Case Blog - International Journal of Clinical & Medical Images (2016) Volume 3, Issue 1
Author(s): Hakan Demirtas*, Ahmet Orhan �elik, Ayşe Umul and Mustafa Kara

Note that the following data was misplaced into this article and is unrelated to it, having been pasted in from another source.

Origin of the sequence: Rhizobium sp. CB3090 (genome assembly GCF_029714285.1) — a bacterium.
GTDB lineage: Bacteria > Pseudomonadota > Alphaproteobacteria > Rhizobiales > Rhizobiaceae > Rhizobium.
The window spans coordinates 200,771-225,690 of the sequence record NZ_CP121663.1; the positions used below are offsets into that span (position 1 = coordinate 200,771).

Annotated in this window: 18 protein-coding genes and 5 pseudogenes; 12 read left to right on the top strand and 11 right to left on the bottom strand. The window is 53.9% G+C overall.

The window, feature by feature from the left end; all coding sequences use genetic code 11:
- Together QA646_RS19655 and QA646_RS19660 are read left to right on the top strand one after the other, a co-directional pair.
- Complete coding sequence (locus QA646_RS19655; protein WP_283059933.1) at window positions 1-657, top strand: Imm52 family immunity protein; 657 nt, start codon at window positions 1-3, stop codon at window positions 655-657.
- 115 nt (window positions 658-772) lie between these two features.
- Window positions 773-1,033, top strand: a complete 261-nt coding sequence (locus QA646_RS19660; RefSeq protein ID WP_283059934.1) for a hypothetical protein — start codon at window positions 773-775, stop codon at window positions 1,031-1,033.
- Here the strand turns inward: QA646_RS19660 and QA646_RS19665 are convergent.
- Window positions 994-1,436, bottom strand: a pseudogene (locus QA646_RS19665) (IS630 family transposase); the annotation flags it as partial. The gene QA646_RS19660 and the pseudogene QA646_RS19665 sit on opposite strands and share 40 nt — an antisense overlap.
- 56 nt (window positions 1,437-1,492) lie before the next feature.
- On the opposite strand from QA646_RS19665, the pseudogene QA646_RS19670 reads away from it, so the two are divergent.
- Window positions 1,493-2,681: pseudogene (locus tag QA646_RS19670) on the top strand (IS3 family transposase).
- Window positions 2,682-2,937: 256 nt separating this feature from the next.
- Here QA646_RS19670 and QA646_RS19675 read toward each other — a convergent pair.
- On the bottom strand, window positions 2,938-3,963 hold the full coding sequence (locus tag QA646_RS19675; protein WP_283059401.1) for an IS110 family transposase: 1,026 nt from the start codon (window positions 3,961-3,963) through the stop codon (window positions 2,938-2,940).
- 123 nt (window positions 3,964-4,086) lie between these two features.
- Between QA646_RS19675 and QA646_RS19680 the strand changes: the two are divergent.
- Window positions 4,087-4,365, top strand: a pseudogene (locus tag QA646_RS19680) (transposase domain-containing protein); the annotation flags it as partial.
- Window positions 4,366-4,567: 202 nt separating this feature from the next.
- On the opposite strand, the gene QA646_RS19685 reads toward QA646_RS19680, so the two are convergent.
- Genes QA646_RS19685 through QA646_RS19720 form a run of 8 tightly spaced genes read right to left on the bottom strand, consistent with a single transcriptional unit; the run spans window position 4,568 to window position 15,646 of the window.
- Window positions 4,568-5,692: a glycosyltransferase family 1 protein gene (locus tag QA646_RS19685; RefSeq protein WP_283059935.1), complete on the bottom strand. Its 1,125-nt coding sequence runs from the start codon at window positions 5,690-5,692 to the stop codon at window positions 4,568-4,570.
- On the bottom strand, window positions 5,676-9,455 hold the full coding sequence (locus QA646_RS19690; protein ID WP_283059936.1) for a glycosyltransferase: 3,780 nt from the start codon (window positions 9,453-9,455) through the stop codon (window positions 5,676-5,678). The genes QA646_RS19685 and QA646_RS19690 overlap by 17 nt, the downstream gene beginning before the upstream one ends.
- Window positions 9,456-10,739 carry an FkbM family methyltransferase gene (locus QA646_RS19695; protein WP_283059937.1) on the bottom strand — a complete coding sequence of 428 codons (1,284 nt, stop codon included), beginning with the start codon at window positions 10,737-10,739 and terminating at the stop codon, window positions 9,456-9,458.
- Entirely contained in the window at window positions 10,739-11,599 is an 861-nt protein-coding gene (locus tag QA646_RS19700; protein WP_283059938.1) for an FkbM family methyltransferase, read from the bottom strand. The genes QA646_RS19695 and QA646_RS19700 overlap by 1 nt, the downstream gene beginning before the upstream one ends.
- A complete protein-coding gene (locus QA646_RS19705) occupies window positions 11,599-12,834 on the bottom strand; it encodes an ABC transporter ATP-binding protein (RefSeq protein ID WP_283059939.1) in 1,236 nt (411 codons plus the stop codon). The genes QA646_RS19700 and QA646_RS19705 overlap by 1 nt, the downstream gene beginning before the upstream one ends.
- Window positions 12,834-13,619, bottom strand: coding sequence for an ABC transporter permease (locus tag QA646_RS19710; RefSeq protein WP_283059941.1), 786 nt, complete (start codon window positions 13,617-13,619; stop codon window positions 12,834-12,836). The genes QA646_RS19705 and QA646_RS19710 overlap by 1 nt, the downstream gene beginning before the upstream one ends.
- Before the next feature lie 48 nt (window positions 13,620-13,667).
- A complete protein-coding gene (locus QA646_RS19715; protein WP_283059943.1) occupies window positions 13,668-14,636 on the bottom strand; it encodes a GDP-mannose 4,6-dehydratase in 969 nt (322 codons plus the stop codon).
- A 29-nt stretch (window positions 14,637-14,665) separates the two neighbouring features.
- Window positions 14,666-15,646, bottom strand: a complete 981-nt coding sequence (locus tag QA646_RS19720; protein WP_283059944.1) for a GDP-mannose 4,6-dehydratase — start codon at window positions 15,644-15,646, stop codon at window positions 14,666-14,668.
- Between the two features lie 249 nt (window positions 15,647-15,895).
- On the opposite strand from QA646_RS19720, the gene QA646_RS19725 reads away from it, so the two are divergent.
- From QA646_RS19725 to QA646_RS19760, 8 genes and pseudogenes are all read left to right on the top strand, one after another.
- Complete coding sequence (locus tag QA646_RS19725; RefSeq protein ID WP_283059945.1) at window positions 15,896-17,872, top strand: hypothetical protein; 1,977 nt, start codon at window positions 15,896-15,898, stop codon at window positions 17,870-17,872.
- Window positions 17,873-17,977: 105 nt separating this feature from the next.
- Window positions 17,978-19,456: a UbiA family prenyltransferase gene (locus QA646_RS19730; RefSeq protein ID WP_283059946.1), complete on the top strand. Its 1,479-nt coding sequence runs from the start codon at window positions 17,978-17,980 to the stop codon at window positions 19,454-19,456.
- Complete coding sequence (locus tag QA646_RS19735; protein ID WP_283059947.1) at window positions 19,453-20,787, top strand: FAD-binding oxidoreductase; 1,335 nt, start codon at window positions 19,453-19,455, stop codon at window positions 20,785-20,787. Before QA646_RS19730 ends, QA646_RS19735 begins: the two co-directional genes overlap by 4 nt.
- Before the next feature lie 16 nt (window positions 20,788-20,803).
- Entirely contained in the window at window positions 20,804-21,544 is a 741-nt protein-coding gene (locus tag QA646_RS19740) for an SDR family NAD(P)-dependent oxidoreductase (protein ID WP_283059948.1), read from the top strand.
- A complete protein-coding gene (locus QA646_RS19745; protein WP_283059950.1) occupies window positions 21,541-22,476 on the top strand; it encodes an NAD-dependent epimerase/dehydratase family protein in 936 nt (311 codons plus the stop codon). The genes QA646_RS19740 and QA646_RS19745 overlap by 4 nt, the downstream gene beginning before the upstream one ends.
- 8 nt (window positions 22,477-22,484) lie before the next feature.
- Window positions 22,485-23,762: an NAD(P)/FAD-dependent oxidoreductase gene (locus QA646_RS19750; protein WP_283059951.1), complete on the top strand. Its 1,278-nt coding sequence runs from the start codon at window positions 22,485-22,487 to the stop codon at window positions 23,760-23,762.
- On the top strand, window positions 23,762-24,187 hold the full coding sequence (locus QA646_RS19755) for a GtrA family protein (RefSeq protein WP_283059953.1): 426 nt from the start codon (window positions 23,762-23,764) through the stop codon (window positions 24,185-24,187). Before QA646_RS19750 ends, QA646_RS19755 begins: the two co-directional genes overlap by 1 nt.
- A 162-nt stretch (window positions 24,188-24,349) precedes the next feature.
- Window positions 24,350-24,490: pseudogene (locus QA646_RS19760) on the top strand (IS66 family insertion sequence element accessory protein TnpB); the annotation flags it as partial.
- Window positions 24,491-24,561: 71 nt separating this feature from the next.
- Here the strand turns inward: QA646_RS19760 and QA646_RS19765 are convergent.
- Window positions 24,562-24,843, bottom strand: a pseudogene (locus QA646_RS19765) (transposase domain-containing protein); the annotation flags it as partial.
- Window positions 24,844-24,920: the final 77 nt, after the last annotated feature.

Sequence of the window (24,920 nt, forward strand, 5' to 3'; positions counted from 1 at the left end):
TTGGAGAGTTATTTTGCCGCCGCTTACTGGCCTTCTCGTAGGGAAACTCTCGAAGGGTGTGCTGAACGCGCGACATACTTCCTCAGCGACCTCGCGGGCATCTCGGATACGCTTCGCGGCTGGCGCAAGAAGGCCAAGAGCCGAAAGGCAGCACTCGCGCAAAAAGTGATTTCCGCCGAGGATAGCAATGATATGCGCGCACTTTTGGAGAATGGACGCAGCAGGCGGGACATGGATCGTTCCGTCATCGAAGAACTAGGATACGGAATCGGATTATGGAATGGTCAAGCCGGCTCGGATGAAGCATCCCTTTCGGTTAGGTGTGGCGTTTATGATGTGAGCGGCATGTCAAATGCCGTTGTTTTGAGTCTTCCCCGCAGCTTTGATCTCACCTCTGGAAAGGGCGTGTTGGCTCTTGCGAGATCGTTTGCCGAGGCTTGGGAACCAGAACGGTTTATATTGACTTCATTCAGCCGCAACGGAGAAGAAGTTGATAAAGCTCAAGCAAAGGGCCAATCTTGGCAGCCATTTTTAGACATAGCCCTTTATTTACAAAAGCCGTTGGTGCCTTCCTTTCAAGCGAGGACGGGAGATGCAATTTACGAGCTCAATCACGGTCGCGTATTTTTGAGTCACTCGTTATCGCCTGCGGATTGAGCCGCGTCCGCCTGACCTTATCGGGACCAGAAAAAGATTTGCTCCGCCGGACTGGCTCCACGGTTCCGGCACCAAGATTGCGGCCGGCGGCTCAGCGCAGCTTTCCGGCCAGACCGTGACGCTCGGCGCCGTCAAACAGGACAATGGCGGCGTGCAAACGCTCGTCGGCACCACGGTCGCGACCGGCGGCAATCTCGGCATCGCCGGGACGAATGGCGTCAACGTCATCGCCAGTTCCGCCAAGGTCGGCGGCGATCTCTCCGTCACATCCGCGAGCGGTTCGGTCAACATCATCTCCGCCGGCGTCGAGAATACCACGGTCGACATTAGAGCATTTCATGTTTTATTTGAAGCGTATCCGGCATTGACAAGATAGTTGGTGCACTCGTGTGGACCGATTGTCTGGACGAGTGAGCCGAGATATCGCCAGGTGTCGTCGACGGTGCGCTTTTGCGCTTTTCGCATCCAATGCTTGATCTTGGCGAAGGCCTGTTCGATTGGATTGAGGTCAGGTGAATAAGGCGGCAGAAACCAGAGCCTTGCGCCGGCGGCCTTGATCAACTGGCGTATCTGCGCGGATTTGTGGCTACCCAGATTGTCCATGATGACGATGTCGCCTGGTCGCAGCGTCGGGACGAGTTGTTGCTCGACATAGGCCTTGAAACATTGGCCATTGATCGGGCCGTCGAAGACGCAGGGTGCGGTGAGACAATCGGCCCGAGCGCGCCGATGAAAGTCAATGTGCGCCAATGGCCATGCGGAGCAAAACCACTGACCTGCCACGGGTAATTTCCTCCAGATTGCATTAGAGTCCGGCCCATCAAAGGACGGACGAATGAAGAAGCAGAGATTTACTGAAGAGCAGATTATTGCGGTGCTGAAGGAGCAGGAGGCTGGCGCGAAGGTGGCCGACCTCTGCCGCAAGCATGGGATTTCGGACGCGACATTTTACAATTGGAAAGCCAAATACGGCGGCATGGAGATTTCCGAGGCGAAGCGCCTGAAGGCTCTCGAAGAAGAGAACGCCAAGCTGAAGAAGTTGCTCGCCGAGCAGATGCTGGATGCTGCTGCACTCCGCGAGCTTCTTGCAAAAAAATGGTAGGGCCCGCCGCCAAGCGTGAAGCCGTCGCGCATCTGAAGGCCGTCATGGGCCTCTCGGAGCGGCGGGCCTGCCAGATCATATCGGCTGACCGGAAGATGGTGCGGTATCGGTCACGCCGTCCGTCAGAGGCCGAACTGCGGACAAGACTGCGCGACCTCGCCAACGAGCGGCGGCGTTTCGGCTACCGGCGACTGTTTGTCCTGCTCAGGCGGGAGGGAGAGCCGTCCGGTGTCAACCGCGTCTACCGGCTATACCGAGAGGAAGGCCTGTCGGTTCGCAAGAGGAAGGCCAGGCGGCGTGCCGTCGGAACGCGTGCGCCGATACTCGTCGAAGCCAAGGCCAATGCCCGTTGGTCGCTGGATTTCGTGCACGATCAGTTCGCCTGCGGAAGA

Clinical Presentation A 22 year old male patient, involved with wrestling, admitted to our centre due to the complaints of anterior chest wall pain and difficulty in breathing. No apparent finding was found during physical examination of the patient, except for tenderness in the sternal region. No specific findings were detected in the patient’s routine blood test, and results of the patient’s respiratory tests were normal. Chest radiogram was normal (Figure 1A). Stress fractures (Figure 1B and 1C) and an acute fracture line (Figure 1D) were observed in the sternal region in MDCT performed for the thorax. Stress fractures that usually occur in athletes who are exposed to overloading in unfavourable grounds are observed particularly in below knee structures depending on recurrent micro-traumas. In contrast to acute fractures caused by a single strong loading, stress fracture is caused by strong non-recurrent pressures . Stress fractures may be suspected in symptomatic patients without any actual fracture line. But, actual stress fractures may occur if loading continues. This type of fracture is relatively rare among athletic injuries (1-7%)  and observed particularly in military recruits, runners, those interested in jumping sports and involved with repetitive loading activities. Stress fracture in the sternal region is observed at the rate of 0.5% in all of sternal fractures and is very rare . This type of fracture is defined in gymnasts and military recruits in the literature, and only a single case has been reported in those involved with wrestling to the extent our knowledge . Diagnosis of this type of fracture is established by clinical, physical examination and imaging methods. Imaging studies including radiographs, computed tomography (CT) scans, MRI, and bone scintigraphy can be helpful in diagnosis.